The purpose of this paper is to set out what is known about (large-scale empirical research) and what has been done about (large-scale whole-school intervention programmes) bullying behaviour in Irish schools, with a view to indicating likely future developments in Irish anti-bullying action. Results from a 1993 nationwide representative survey of bullying behaviour in schools (O'Moore, Kirkham & Smith, 1997) are compared with those of a hitherto unpublished survey from 2004-2005 (the 'ABC' survey). Essentially, whilst the proportion of primary students involved in bully/victim problems was lower in the 'ABC' survey (35.3%) than it was in the 1993 nationwide survey (43.5%), the opposite was true for post-primary students (36.4% and 26.5% respectively). The background and methodology to two whole-school anti-bullying programmes in Ireland -one regional, the 1998-2000 Donegal Primary Schools Anti-Bullying Programme (O' Moore & Minton, 2005), and one attempted nationwide initiative (the 2004-2006 ABC programme (Minton, 2007)- is presented, along with the programmes' principal evaluation findings. Whilst the regional programme was evaluated as having produced statistically significant reductions in reports of having been bullied (19.6%), frequently bullied (50%), having bullied others (17.1%) and having frequently bullied others (69.2%) within the last three months (O' Moore & Minton, 2005), the same levels of success were not obtained in the ABC programme initiative. A comparison of the implementation of the two programmes and a reflection on both contemporary and overall developments in the field of anti-bullying research and action in Ireland is undertaken, as indications for future directions are mapped out. © Intern. Jour. Psych. Psychol. Ther.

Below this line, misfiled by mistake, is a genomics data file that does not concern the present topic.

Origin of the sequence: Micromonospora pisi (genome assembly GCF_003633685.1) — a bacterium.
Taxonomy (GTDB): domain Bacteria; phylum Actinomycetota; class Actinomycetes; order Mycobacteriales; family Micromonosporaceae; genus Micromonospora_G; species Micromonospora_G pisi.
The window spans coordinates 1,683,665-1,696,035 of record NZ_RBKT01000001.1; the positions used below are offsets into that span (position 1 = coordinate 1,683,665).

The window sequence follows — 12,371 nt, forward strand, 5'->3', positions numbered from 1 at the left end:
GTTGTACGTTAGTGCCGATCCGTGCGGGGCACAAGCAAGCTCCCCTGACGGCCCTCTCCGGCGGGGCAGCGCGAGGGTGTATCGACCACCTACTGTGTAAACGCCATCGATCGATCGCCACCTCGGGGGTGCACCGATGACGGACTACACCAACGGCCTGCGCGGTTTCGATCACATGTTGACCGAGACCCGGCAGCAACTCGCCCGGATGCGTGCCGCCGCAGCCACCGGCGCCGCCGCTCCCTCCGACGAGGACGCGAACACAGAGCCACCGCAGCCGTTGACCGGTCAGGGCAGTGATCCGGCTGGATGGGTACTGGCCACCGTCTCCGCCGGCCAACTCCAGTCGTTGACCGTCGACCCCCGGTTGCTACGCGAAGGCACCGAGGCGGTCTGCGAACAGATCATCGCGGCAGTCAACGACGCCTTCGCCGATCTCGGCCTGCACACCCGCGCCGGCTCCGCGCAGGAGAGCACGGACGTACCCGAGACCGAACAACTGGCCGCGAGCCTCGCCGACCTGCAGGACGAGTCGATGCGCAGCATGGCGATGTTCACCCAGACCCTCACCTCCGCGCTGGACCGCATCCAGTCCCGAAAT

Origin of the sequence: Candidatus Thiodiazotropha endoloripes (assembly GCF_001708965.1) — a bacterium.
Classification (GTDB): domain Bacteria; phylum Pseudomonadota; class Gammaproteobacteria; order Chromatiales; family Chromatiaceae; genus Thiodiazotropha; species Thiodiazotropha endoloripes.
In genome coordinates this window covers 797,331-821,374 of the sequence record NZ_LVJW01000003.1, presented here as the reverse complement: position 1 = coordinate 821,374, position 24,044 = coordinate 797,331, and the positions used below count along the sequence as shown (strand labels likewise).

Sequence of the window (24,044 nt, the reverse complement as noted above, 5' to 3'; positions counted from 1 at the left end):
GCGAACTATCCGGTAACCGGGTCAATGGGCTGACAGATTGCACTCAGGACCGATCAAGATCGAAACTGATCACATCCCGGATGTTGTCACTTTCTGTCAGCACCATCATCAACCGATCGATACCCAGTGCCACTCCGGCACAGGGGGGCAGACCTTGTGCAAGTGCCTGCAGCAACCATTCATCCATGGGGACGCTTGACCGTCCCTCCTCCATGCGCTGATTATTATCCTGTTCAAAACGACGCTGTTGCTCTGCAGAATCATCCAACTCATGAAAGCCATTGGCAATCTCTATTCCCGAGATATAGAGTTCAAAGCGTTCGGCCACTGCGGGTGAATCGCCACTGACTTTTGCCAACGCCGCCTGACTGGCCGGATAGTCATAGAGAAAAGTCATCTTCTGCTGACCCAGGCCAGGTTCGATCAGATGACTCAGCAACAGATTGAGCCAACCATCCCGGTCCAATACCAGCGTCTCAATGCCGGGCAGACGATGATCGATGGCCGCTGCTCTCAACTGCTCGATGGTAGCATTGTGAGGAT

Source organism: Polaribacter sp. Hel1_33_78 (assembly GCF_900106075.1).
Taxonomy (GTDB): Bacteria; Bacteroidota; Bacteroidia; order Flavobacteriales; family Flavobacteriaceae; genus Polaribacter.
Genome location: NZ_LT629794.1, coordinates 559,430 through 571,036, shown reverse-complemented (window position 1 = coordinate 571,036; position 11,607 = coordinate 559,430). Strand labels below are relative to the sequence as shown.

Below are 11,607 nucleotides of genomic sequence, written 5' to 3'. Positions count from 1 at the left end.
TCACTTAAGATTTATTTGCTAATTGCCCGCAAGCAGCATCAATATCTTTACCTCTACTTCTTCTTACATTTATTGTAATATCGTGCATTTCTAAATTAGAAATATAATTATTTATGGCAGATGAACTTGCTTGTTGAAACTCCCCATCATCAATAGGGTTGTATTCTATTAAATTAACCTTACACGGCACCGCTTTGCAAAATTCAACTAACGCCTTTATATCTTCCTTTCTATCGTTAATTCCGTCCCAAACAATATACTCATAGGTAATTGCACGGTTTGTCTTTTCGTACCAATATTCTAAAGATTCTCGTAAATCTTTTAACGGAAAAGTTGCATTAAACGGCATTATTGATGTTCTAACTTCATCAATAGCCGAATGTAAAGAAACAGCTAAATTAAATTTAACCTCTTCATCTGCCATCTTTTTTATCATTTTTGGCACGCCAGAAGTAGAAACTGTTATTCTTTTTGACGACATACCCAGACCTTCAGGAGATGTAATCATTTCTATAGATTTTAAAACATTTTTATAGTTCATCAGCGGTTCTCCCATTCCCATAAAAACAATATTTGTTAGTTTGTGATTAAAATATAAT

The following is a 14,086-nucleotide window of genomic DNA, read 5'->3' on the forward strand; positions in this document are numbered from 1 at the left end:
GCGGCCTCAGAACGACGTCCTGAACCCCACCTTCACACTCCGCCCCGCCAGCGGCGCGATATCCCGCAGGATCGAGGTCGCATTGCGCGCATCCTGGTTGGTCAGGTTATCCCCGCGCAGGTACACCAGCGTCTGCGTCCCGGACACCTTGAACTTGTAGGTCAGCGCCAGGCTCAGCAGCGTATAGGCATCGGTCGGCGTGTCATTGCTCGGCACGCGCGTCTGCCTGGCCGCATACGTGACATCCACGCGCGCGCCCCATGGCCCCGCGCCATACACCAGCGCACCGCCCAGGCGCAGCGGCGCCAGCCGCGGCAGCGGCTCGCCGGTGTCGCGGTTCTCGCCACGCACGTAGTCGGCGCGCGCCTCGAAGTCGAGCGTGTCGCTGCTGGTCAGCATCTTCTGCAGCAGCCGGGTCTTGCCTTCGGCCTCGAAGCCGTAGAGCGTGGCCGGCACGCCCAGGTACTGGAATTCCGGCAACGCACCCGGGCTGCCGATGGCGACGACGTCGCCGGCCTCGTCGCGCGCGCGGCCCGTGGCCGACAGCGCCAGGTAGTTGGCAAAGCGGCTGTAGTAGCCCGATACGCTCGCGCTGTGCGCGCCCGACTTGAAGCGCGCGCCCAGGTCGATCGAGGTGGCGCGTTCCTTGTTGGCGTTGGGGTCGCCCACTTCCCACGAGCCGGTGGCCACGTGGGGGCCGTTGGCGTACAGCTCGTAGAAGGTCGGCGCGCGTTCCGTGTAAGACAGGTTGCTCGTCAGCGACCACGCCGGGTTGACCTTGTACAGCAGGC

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International Journal of Psychology and Psychological Therapy





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School of Psychology